Manoel de Oliveira by Randal Johnson

In Manoel de Oliveira, Randal Johnson’s comprehensive and informative critical evaluation of the Portuguese filmmaker’s body of work for the Contemporary Film Directors series, Johnson insightfully points out that the first 43 years of Oliveira’s film career coincides with the repressive, right wing regime of António de Oliveira Salazar and Estado Novo, an era of severe censorship and authoritarian government that would lead Oliveira to complete only two feature films between 1931 and 1963. This cultural intersection provides the integral framework for deconstructing Oliveira’s idiosyncratic and deeply personal cinema: an aesthetic that was equally forged by creative ideas on the essence of film form as it was by a humanist impulse and uncompromising moral – though not moralistic – stance. This convergence is illustrated from his earliest film, Douro, Faina Fluvial, a chronicle of life along the Douro River inspired by Walter Ruttman’s experimental Berlin: Symphony of a Great City. Filmed during the transition between silent and sound, Douro, Faina Fluvial introduces the recurring themes of self-reflexivity and cinematic hybridity – the incorporation of fictional elements in a documentary – that continues to surface throughout Oliveira’s cinema.

However, this idea of cinematic hybridity diverges from the now familiar improvisations that Jean Rouch would incorporate in his ethnographic documentaries (as well as Robert Flaherty and Johan van der Keuken) in that Oliveira emphasizes their resulting disjunction rather than their convergence – a consciousness of the artifice of performance and staging that is further developed in his subsequent film, Acto da Primavera where the staging of the Passion play in the provincial town of Curalha essentially becomes a twice-removed “reality” by having the townspeople reenacting their own performances to create what Johnson describes as a “re-presentation of a representation”, occupying dual roles as participants in the documentary and actors in the filmed play (a hybridity between documentary and fiction that is also employed in Day of Despair, an evocation – and invocation – of Doomed Love author, Camilo Castelo Branco). Johnson further illustrates that this paradigm of dual representation is prefigured in the short documentary, The Painter and the City on the urban aquarelles of local Porto artist, António Cruz, suggesting that reality and truth are mutually exclusive entities, each defining its own relationship to the film image:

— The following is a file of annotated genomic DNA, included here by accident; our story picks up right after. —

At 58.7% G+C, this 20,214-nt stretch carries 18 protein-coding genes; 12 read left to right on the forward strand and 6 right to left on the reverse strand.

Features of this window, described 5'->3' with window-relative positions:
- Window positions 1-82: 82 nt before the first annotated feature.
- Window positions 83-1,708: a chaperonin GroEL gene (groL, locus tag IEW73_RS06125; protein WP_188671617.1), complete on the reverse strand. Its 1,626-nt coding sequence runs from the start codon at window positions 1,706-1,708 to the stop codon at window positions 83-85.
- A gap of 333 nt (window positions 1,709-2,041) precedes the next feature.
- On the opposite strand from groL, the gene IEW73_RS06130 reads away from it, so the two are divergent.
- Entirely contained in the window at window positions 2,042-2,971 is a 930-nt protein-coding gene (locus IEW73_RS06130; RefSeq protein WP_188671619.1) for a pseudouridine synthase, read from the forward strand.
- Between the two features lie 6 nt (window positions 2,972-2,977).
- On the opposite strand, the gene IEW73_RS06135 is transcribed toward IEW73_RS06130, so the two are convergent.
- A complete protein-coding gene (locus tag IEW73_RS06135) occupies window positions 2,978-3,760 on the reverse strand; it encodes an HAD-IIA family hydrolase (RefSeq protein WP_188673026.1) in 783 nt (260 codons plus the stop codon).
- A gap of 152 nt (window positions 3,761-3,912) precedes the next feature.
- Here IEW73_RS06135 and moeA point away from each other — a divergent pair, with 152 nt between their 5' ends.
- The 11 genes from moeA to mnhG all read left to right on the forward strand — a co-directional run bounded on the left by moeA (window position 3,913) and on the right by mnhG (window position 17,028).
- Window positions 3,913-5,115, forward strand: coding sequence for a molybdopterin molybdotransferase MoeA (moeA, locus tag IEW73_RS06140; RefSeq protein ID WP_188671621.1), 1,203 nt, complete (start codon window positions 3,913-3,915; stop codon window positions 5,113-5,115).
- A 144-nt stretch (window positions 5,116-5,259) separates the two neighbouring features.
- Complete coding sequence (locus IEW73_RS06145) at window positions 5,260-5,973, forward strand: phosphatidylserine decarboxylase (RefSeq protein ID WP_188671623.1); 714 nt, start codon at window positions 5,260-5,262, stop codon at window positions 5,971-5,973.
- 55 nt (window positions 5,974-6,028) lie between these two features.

In this case, it is a matter of the relationship between pictorial and cinematic representation as, for example, the film cuts from a painting of an urban landscape to a filmic image of the same landscape or makes a painted train ‘come alive’ by cutting to a ‘real’ train coming out of a station. The truth is that they are both representations; what differs is the mode or mechanism of representation.

Moreover, the cross-cutting images of Christ’s agony with the sound of jet fighters and images of the Vietnam conflict and apocalyptic mushroom clouds in Acto da Primavera also reinforces the elements of political allegory that weaves through Oliveira’s cinema, from his first feature film, Aniki-Bóbó in its critical representation of authority that alludes to Salazar’s authoritarian government, to Abraham’s Valley in its dissolution of romantic myth set against an isolated, repressive society, to No or the Vain Glory of Command on the price exacted by colonialism and empire building.